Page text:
The two-day World Humanitarian Summit kicked off on May 23 in Istanbul. Do you recall the media headline reporting? There were 5,500 participants, 55 head of states, in this first-ever summit solely focused on the humanitarian crises facing the world today. With the exception of the German Chancellor Angela Merkel (and she was there to negotiate with Turkey on the return of refugees in return for an end of visas for Turks coming to Europe), no other leader from the richest countries or of the UN Security Council attended. Nor could the Summit mobilise the much-needed resources it had hoped for. UN Secretary General Ban Ki-moon expressed strong “disappointment” on the absence of leaders of the most powerful countries.
Although they reiterated their appeal for solidarity to aid the most vulnerable people on Earth – 130 million victims of conflicts and natural disasters, none of the attendees could hold out or offer any hope soon. The resources required to rescue the lives of tens of millions of human beings represent only 1 per cent of the total world military expenditure. 80 per cent of the UN humanitarian resources is spent on man-made crises. The funding gap for humanitarian action of an estimated 15 billion dollars, according to UN estimates but to put it in perspective the world is producing 78 trillion dollars of annual Gross Domestic Product.
Jan Egeland, Secretary General of the Norwegian Refugee Council (NRC), a leading humanitarian organisation with over 5000 humanitarian workers across more than 25 countries explained humanitarian assistance does not reach thousands of victims who are among the most vulnerable of all. “In Fallujah, Iraq, there are now over 50,000 civilians who are besieged, prey to the Islamic State (IS), Engeland cited as an example. “Nobody is helping them, nobody is reaching them, he warned. The Iraqi government is not helping them, the humanitarian organisations cannot reach them.” There are thousands of victims like them who are in dire need but are not reached. In Yemen, Engeland said, there are 20 million civilians among the most vulnerable, while stressing that coalitions supported by Western countries are attacking civilians. Egeland expressed hope that leaders can ask themselves if they can at least stop giving arms, giving money to those armed groups that are systematically violating the humanitarian law, and bombing hospitals and schools, abusing women and children. Fighting parties, be they governmental or militias or opposition or rebels, still get weapons that they use to blow up hospitals and kill civilians, he warned. “Let’s blacklist that armed group and that army and that government…We lack governments saying they will also uphold humanitarian law and the UN refugee convention, keeping borders open and keeping the right of asylum sacrosanct,” Egeland added and then emphasized that “all borders should be open… in Europe, in the Gulf states… in the United States…As Europeans, when we initiated the refugee convention we really felt that asylum was important when we were the asylum seekers. Why don’t we think it’s equally important now, when we are those to whom people come for asylum?”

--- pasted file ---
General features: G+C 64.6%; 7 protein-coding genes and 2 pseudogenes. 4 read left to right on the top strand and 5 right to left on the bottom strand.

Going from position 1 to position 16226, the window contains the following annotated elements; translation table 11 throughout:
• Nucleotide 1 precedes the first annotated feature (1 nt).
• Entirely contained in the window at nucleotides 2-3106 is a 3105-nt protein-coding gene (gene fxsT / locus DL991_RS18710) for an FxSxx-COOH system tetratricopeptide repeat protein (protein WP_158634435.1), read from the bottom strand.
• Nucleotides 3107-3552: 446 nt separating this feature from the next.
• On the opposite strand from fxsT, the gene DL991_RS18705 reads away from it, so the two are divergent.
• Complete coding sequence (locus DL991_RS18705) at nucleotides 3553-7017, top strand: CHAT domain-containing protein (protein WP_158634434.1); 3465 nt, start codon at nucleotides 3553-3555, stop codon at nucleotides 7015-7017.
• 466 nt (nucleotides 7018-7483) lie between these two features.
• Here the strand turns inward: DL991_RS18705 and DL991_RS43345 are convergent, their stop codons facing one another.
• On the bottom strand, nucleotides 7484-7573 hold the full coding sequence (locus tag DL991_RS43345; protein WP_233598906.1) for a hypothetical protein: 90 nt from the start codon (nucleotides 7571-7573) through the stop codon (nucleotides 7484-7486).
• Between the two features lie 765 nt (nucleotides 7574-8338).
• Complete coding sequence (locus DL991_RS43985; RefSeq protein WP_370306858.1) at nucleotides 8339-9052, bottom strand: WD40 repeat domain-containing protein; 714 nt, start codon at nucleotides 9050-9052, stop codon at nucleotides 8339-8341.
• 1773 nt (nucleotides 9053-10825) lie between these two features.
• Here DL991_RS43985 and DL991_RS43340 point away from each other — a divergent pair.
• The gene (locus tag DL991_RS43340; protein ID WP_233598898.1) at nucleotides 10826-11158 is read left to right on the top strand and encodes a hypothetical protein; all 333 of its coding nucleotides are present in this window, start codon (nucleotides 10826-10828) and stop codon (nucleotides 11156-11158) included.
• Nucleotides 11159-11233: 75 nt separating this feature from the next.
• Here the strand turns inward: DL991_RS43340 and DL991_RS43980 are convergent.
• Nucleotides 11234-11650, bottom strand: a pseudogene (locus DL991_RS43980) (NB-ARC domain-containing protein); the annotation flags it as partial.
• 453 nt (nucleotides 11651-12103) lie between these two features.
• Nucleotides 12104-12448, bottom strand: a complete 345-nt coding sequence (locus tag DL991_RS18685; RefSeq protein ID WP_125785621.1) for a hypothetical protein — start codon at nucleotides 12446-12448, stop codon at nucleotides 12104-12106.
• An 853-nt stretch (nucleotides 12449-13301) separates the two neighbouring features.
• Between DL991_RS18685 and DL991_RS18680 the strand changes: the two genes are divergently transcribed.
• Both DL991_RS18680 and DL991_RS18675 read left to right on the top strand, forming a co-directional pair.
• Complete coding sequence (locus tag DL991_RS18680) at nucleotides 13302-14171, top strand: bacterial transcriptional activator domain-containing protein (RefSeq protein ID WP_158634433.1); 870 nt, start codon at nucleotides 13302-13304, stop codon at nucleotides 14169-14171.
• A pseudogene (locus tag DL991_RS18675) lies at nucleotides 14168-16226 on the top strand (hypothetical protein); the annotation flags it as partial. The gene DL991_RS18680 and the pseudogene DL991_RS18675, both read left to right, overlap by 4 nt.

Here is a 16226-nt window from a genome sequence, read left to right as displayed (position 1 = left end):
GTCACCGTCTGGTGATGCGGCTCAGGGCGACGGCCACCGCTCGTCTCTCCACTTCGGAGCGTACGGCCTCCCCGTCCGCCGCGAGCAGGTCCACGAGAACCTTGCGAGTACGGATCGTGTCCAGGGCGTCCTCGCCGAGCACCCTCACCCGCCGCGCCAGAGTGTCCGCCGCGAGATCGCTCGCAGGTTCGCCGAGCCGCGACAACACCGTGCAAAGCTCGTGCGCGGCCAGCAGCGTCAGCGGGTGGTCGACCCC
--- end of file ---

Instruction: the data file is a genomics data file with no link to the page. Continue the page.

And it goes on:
Oxfam attended the event but decried the "conspicuous absences" of key world leaders who "dodged their responsibility to protect civilians from the ongoing suffering of wars and natural disasters," executive director Winnie Byanyima said in a statement. Oxfam's country director for Turkey, Meryem Aslan, told CBC News the organization was disappointed that "lip service" continued to be paid in some areas. "We were hoping for a stronger commitment to accountability and ending impunity," she said. "There were no such bold actions."
Peter Maurer, President of the International Committee of the Red Cross, warned, “the less we help in conflict zones, the more people will move,” and that “sticking people in camps is not the solution.”
The "political communiqué" signed by summit participants is not legally binding. Doctors Without Borders (Médecins Sans Frontières) criticized the event as nothing but a "fig-leaf of good intentions" and pulled out earlier this month, in part over the world's failure to protect civilians in conflict zones and the failure of the UN to hold states accountable.
"States increasingly and shamelessly brush aside legal frameworks that once ensured a minimum of hope and humanity for people caught up in crises and war, and for those fleeing violence and despair," Stephen Cornish, executive director of Doctors Without Borders Canada, told CBC News in an email Tuesday. "The World Humanitarian Summit could have been an opportunity to address these vital issues but failed to do so."